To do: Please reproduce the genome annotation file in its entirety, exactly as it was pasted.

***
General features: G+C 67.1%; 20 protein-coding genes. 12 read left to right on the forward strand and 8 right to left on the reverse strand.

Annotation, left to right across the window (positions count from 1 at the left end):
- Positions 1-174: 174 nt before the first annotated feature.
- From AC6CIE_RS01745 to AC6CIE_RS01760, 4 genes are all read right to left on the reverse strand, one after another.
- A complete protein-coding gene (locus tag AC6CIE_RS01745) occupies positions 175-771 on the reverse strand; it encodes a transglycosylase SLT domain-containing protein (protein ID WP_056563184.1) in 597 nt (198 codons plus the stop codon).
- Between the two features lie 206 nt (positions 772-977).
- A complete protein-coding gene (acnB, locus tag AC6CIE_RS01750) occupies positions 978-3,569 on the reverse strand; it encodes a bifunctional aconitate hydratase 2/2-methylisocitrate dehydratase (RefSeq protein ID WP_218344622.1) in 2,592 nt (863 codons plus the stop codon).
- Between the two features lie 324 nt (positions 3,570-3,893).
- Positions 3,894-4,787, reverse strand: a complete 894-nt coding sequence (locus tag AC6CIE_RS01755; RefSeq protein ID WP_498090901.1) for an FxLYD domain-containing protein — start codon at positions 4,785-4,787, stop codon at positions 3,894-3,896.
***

General features: G+C 67.1%; 20 protein-coding genes. 12 read left to right on the forward strand and 8 right to left on the reverse strand.

Annotation, left to right across the window (positions count from 1 at the left end):
- Positions 1-174: 174 nt before the first annotated feature.
- From AC6CIE_RS01745 to AC6CIE_RS01760, 4 genes are all read right to left on the reverse strand, one after another.
- A complete protein-coding gene (locus tag AC6CIE_RS01745) occupies positions 175-771 on the reverse strand; it encodes a transglycosylase SLT domain-containing protein (protein ID WP_056563184.1) in 597 nt (198 codons plus the stop codon).
- Between the two features lie 206 nt (positions 772-977).
- A complete protein-coding gene (acnB, locus tag AC6CIE_RS01750) occupies positions 978-3,569 on the reverse strand; it encodes a bifunctional aconitate hydratase 2/2-methylisocitrate dehydratase (RefSeq protein ID WP_218344622.1) in 2,592 nt (863 codons plus the stop codon).
- Between the two features lie 324 nt (positions 3,570-3,893).
- Positions 3,894-4,787, reverse strand: a complete 894-nt coding sequence (locus tag AC6CIE_RS01755; RefSeq protein ID WP_498090901.1) for an FxLYD domain-containing protein — start codon at positions 4,785-4,787, stop codon at positions 3,894-3,896.